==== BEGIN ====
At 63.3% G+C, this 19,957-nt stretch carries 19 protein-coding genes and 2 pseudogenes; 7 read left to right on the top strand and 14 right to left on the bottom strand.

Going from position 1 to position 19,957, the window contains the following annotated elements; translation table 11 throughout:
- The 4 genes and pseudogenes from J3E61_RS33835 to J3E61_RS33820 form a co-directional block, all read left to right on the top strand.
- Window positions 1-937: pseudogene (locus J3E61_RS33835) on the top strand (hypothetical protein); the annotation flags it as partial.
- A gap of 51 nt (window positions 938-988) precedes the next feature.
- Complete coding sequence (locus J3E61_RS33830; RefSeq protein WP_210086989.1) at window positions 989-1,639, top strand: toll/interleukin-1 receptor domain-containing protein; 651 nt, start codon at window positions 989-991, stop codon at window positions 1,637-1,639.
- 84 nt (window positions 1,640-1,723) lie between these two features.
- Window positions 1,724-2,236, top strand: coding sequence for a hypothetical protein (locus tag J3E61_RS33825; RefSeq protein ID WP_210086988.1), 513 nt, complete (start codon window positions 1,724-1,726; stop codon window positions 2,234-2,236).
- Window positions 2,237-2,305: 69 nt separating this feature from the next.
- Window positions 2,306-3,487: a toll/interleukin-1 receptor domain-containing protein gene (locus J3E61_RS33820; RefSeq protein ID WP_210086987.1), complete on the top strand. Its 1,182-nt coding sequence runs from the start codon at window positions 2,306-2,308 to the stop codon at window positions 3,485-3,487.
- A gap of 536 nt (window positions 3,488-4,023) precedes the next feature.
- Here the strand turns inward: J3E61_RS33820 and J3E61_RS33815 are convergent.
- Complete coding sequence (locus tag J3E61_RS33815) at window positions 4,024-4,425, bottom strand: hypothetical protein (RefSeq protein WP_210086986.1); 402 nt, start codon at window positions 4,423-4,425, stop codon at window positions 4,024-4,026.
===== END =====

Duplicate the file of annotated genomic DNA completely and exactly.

At 63.3% G+C, this 19,957-nt stretch carries 19 protein-coding genes and 2 pseudogenes; 7 read left to right on the top strand and 14 right to left on the bottom strand.

Going from position 1 to position 19,957, the window contains the following annotated elements; translation table 11 throughout:
- The 4 genes and pseudogenes from J3E61_RS33835 to J3E61_RS33820 form a co-directional block, all read left to right on the top strand.
- Window positions 1-937: pseudogene (locus J3E61_RS33835) on the top strand (hypothetical protein); the annotation flags it as partial.
- A gap of 51 nt (window positions 938-988) precedes the next feature.
- Complete coding sequence (locus J3E61_RS33830; RefSeq protein WP_210086989.1) at window positions 989-1,639, top strand: toll/interleukin-1 receptor domain-containing protein; 651 nt, start codon at window positions 989-991, stop codon at window positions 1,637-1,639.
- 84 nt (window positions 1,640-1,723) lie between these two features.
- Window positions 1,724-2,236, top strand: coding sequence for a hypothetical protein (locus tag J3E61_RS33825; RefSeq protein ID WP_210086988.1), 513 nt, complete (start codon window positions 1,724-1,726; stop codon window positions 2,234-2,236).
- Window positions 2,237-2,305: 69 nt separating this feature from the next.
- Window positions 2,306-3,487: a toll/interleukin-1 receptor domain-containing protein gene (locus J3E61_RS33820; RefSeq protein ID WP_210086987.1), complete on the top strand. Its 1,182-nt coding sequence runs from the start codon at window positions 2,306-2,308 to the stop codon at window positions 3,485-3,487.
- A gap of 536 nt (window positions 3,488-4,023) precedes the next feature.
- Here the strand turns inward: J3E61_RS33820 and J3E61_RS33815 are convergent.
- Complete coding sequence (locus tag J3E61_RS33815) at window positions 4,024-4,425, bottom strand: hypothetical protein (RefSeq protein WP_210086986.1); 402 nt, start codon at window positions 4,423-4,425, stop codon at window positions 4,024-4,026.